As genotypic characterization (determination of the DNA and RNA characteristics of our bacteria) is becoming more widely practiced, we may soon be back to one standard of characterizing and identifying bacteria. This time it will be universally applicable as all bacterial genera and species become uniformly defined according to genotypic uniqueness. We hope that the results of the phenotypic tests we run will correlate with the genotypic characteristics and bring about accurate and useful identification of our organisms.

In the table below, a few commonly-found and easily-grown chemoheterotrophic genera are sorted out based on various "primary tests" which include the appropriate use of Glucose Fermentation Broth and O/F Medium. The benzidine test which has been used effectively in our food microbiology course tests for the presence of iron-porphyrin compounds such as cytochromes and the true catalase enzyme. Some organisms possess the enzyme cytochrome a3 oxidase as part of the electron transport system in respiration; this enzyme is responsible for a positive reaction in the oxidase test where the dye tetramethyl-p- phenylenediamine is reduced to a purple compound.

The idea for the format of this table comes from the classic Cowan and Steel's Manual for the Identification of Medical Bacteria, 2nd edition, revised by S. T. Cowan (1974, Cambridge University Press). This table of often-isolated chemoheterotrophic bacteria was put together with our beginning lab course for majors in mind as a guide in targeting likely names of genera to pin on the "nature isolates." An X marks the place where a certain pattern of characteristics matches up with a possible genus. Further tests (not indicated in the table) can then be done to determine positively the genus identification and also some likely species.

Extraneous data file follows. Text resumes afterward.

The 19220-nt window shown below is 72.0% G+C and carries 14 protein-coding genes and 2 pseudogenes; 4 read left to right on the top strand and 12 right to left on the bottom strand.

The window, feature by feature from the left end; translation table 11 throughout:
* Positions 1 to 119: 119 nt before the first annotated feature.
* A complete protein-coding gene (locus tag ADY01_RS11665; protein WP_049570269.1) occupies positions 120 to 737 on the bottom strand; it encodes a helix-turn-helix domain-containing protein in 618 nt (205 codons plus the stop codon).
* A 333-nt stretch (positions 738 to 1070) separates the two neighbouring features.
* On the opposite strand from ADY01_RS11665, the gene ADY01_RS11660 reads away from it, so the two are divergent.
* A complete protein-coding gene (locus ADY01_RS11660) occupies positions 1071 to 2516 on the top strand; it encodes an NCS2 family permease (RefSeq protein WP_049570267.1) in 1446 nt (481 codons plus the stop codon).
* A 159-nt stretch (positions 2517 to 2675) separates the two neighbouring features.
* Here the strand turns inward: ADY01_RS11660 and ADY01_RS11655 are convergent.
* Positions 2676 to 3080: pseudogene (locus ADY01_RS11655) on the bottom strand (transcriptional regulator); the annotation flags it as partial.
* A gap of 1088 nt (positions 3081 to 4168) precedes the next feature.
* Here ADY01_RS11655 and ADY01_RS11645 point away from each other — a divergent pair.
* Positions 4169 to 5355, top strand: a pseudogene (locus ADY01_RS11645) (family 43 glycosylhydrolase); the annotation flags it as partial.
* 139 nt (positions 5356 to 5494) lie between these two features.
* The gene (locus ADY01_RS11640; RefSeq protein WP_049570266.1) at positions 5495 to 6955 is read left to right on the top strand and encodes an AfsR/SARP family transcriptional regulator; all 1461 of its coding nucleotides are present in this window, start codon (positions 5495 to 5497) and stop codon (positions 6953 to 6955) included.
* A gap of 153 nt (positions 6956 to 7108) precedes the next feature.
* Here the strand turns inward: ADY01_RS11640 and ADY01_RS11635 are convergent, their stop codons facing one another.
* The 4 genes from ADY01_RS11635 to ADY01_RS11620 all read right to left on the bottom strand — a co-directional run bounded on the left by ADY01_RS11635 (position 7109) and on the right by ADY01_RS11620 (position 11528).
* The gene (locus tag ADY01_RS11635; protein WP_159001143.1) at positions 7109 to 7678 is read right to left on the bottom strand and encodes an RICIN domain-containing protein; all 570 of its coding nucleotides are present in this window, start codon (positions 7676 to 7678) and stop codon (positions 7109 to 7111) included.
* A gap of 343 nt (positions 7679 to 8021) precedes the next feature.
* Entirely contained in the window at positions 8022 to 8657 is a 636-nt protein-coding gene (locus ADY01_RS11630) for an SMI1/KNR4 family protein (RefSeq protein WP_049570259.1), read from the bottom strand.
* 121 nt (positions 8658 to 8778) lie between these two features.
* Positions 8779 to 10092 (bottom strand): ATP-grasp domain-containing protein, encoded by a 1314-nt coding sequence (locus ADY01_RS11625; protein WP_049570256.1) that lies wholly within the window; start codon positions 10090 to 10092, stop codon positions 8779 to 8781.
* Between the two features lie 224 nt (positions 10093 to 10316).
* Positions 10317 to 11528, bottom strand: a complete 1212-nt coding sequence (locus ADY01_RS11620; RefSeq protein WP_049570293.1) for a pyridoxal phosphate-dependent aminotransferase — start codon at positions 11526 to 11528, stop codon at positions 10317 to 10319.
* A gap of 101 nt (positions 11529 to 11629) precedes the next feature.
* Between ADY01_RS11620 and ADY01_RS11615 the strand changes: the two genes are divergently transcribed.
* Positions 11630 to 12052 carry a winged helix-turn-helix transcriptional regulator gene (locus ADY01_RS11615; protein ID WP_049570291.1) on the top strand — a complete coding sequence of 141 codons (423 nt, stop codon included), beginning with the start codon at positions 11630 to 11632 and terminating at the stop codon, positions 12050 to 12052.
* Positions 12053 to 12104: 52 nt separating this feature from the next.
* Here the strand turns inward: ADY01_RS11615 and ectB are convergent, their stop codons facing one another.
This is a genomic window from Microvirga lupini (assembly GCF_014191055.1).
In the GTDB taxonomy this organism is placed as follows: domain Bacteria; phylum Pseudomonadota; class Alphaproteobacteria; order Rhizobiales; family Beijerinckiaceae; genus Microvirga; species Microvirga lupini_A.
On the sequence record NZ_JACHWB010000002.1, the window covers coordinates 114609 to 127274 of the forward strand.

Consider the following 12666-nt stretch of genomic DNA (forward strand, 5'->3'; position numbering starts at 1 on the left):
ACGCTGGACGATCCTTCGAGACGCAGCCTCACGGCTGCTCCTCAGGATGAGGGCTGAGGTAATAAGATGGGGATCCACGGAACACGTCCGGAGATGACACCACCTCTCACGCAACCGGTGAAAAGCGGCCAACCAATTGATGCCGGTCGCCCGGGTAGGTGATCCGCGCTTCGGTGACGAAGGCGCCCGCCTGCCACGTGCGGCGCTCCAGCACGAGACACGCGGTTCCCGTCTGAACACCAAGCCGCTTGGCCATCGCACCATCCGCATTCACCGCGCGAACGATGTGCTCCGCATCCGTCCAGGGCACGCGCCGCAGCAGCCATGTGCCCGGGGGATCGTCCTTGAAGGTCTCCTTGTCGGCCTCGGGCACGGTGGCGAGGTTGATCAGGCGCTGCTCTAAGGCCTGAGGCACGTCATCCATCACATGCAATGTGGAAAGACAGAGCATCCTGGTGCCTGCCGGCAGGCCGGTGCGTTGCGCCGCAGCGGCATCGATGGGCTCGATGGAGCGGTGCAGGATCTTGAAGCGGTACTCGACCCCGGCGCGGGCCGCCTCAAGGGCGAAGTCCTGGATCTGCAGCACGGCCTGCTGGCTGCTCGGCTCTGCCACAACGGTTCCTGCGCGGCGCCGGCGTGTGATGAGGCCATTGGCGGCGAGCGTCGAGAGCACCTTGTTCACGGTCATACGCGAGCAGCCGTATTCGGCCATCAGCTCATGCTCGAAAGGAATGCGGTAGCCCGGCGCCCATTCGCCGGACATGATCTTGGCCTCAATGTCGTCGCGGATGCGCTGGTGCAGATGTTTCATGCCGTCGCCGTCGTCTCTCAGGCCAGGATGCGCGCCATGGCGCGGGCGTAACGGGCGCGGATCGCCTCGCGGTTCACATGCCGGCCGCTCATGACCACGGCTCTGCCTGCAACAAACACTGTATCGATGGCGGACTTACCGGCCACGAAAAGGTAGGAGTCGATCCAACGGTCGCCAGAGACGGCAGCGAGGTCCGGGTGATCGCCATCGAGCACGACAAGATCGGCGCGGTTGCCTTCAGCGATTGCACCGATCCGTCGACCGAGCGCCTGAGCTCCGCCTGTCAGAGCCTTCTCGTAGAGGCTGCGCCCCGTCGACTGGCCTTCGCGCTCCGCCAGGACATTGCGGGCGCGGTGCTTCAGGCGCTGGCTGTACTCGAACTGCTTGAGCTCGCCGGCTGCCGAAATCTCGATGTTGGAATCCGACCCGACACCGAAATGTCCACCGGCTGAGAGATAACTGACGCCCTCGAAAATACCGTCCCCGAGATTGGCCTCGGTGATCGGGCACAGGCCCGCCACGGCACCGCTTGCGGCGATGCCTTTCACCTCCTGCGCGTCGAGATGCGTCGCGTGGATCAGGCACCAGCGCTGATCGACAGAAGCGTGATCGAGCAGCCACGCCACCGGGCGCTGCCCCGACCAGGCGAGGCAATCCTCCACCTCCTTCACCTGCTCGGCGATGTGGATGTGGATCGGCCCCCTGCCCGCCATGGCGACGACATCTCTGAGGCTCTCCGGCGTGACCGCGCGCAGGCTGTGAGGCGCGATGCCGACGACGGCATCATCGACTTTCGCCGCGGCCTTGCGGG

One can then go where the experts are and consult the latest editions of Bergey's Manual of Systematic Bacteriology and The Prokaryotes for more information. Bergey's Manual of Determinative Bacteriology is mainly used for identification, but the present 9th edition has become quite dated in that respect.

gram reaction
(young culture)
+ + + + + + + + + +
shape coccus
rod rod irreg.
rod rod rod rod rod rod rod rod coccus
aerobic growth + + + + + + + + + + + + + + +
anaerobic growth + + + + + + + + +
endospores + + +
(Motility Medium)
+ +
+ +
catalase reaction + + + + + + + + + + + +
benzidine reaction + + + + + + + + + + + +
oxidase reaction + +
+ + + +
glucose fermentation
to acid or to acid+gas
+ + + + + (or
+ + + +
Glucose O/F Medium                     O F F F O
Micrococcus X                              
Staphylococcus   X                            
Streptococcus     X                          
Lactococcus     X                          
Enterococcus     X                          
Leuconostoc     X                          
Pediococcus     X X                        
Aerococcus       X                        
Lactobacillus         X                      
Kurthia           X                    
Arthrobacter             X                  
Clostridium               X                
Bacillus                 X X            
Alcaligenes                     X          
Pseudomonas                       X        
Klebsiella                         X      
Shigella                         X      
Salmonella                           X    
Escherichia                           X    
most other
enteric genera
Aeromonas                             X  
Chromobacterium                             X  
Neisseria                               X

These general microbiology pages have copyright by John Lindquist
and found their permanent sanctuary on circa 2001.
Copies found elsewhere are neither authorized nor up to date.
Page content was substantially revised 8/11/09 at 9:45 AM, CDT.
John Lindquist, Department of Bacteriology,
University of Wisconsin – Madison